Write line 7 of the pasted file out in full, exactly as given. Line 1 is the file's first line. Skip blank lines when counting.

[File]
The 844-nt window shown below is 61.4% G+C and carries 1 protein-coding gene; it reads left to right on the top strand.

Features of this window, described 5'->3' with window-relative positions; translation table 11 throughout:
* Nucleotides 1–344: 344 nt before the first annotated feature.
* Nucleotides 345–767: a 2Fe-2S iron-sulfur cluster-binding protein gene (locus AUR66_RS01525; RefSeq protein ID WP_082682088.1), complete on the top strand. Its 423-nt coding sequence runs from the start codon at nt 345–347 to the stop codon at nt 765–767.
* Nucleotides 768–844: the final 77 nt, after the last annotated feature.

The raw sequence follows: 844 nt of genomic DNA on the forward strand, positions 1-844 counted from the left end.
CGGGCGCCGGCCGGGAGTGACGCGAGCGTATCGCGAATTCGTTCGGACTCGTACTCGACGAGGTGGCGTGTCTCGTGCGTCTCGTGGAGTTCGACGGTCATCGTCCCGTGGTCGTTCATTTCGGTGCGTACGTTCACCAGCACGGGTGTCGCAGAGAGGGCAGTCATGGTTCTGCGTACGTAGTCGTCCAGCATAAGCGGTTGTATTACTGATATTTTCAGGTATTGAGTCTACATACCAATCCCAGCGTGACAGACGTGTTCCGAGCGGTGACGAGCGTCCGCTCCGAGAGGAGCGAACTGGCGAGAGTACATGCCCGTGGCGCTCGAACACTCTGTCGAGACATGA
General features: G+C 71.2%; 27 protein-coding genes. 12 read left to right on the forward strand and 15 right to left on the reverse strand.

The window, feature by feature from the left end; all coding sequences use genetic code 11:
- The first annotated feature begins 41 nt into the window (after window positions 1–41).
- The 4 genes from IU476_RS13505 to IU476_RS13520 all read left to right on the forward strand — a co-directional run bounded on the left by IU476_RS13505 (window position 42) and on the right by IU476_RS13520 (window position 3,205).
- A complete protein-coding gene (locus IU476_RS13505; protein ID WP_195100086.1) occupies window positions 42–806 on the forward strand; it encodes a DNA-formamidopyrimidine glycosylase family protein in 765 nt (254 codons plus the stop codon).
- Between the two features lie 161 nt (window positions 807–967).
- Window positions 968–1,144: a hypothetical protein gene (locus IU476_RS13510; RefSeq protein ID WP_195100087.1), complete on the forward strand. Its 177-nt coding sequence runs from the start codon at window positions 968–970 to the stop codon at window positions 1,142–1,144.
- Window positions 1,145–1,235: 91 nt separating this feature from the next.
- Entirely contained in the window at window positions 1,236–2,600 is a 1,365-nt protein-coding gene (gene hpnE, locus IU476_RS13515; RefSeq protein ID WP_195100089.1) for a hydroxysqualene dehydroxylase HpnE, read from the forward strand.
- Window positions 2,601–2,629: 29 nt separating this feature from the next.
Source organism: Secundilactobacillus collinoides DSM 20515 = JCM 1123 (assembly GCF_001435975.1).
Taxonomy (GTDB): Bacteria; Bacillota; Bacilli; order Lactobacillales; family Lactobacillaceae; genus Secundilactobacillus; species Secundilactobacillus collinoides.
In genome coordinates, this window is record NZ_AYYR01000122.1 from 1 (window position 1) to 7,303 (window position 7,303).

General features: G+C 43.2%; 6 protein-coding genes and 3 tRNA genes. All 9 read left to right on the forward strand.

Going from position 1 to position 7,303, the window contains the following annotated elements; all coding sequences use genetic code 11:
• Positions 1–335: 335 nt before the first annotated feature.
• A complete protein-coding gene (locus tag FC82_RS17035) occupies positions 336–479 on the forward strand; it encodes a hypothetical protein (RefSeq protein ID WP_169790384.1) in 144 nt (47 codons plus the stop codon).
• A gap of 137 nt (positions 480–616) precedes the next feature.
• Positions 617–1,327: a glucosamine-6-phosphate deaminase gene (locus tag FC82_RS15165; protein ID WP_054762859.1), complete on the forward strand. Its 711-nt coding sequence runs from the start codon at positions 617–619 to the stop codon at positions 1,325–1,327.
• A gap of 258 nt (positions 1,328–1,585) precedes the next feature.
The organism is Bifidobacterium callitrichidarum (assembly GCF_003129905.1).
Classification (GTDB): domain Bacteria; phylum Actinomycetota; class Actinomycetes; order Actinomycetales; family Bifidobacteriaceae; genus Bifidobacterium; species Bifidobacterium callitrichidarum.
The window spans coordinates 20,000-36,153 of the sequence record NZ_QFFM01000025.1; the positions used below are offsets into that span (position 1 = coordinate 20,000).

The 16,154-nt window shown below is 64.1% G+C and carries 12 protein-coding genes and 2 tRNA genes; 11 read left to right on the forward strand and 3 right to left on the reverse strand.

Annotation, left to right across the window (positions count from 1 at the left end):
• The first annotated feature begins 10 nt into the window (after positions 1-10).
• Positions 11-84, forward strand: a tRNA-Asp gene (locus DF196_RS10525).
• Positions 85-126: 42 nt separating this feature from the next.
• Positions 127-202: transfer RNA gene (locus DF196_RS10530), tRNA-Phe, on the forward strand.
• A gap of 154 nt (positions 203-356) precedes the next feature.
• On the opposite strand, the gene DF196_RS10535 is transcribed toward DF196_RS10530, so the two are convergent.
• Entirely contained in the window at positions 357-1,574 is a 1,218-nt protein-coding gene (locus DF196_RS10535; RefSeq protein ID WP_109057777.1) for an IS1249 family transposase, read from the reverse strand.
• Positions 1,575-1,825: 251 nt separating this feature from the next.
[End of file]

CGGGCGCCGGCCGGGAGTGACGCGAGCGTATCGCGAATTCGTTCGGACTCGTACTCGACGAGGTGGCGTGTCTCGTGCGTCTCGTGGAGTTCGACGGTCATCGTCCCGTGGTCGTTCATTTCGGTGCGTACGTTCACCAGCACGGGTGTCGCAGAGAGGGCAGTCATGGTTCTGCGTACGTAGTCGTCCAGCATAAGCGGTTGTATTACTGATATTTTCAGGTATTGAGTCTACATACCAATCCCAGCGTGACAGACGTGTTCCGAGCGGTGACGAGCGTCCGCTCCGAGAGGAGCGAACTGGCGAGAGTACATGCCCGTGGCGCTCGAACACTCTGTCGAGACATGA